.hurriyet2008-detailbox-newslink { font-family: Arial, Helvetica, sans-serif; font-size:13px; font-weight:bold; text-decoration:none; color:#000000;} .hurriyet2008-detailbox-newslink:hover { font-family: Arial, Helvetica, sans-serif; font-size:13px; font-weight:bold; text-decoration:underline; color:#990000;} WASHINGTON - Rescue workers searched through a mangled mess after a Washington metro train rammed into another one during rush hour, killing at least nine people and injuring 76, said officials on Tuesday.

Washington Mayor Adrian Fenty described the Monday evening collision as the deadliest in the subway system's 33-year history that nine people were found dead, reported local media. Rescuers used powerful blades to cut through the wreckage to find any more people trapped after a train slammed into a stationary one, forcing one subway car on top of the other and sending passengers hurtling through the air.

Fenty suggested the moving train may have been traveling too fast when it hit the stationary one. The rear car of the lead train compressed like an accordion before leapfrogging on top of it on an aboveground portion of track on the heavily used Red Line. "It was going at a speed that would have made that initial car literally compress to about one-fourth of the original size," Fenty told CNN. "We have to go in (to the compressed rear car) and find out if there's any remaining bodies," he added. .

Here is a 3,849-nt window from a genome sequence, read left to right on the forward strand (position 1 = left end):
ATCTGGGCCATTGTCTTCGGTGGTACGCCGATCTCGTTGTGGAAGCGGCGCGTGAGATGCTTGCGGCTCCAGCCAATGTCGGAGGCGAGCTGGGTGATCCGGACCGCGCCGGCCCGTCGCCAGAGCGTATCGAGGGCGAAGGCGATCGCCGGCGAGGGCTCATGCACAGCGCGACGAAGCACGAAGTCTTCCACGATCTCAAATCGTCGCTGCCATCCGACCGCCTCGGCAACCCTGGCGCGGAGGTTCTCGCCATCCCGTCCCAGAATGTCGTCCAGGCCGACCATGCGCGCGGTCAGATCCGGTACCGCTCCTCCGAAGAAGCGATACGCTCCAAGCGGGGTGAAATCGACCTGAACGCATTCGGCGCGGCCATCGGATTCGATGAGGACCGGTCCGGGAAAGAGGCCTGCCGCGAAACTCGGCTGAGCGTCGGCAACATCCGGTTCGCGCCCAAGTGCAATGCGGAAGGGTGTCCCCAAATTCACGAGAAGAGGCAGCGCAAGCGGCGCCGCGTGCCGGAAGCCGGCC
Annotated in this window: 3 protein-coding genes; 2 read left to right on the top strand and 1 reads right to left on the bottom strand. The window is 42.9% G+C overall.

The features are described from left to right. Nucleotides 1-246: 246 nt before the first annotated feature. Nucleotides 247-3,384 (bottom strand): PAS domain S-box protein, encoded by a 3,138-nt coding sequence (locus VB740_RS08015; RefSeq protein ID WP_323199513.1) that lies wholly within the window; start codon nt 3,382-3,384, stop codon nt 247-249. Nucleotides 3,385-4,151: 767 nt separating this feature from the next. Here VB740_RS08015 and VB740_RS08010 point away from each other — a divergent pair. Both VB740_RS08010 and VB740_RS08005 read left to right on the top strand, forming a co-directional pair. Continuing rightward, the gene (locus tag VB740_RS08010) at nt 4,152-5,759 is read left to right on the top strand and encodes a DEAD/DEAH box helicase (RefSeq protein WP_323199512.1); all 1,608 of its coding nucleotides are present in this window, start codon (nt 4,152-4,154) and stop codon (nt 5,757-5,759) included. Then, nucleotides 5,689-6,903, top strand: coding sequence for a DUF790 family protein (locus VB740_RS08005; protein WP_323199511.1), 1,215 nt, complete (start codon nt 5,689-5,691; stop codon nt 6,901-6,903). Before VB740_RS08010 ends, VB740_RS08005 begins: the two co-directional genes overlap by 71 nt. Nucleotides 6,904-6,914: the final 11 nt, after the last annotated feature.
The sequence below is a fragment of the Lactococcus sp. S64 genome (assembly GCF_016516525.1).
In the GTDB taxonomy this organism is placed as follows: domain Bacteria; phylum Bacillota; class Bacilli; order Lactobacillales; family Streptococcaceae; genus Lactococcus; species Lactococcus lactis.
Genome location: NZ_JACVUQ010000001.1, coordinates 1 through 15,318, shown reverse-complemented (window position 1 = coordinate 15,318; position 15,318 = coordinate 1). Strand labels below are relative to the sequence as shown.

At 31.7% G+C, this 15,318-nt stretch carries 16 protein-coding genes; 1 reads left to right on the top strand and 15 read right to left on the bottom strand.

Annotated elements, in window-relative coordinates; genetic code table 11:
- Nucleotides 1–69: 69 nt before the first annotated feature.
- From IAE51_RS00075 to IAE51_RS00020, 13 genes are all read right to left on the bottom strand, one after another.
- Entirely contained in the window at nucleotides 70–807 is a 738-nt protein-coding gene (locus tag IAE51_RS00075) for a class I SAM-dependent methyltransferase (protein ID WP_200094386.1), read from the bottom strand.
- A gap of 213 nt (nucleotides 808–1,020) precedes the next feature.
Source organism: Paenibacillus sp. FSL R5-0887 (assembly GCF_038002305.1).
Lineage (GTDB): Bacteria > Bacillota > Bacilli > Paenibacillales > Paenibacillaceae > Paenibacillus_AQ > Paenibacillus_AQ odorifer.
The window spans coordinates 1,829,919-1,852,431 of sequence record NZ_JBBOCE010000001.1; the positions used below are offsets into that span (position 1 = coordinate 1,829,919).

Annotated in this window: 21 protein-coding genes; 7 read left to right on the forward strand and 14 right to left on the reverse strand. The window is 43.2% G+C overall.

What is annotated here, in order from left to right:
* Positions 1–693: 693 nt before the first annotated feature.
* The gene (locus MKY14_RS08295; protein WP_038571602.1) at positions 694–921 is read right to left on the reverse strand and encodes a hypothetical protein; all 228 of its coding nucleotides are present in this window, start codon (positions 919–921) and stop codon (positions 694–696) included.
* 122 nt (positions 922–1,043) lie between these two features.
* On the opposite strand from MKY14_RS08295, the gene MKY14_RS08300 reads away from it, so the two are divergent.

The collision involving the six-compartment trains took place at 21:02 GMT near the Fort Totten Metro station, said Washington Metropolitan Area Transit Authority or MATA general manager John Catoe. Rescue workers helped survivors down off the other carriages. Some were limping and were clearly hurt. "I was on the train that got hit. I thought it was an explosion," said Abra Jeffers, "I thought it was like the train bombings in London" he added.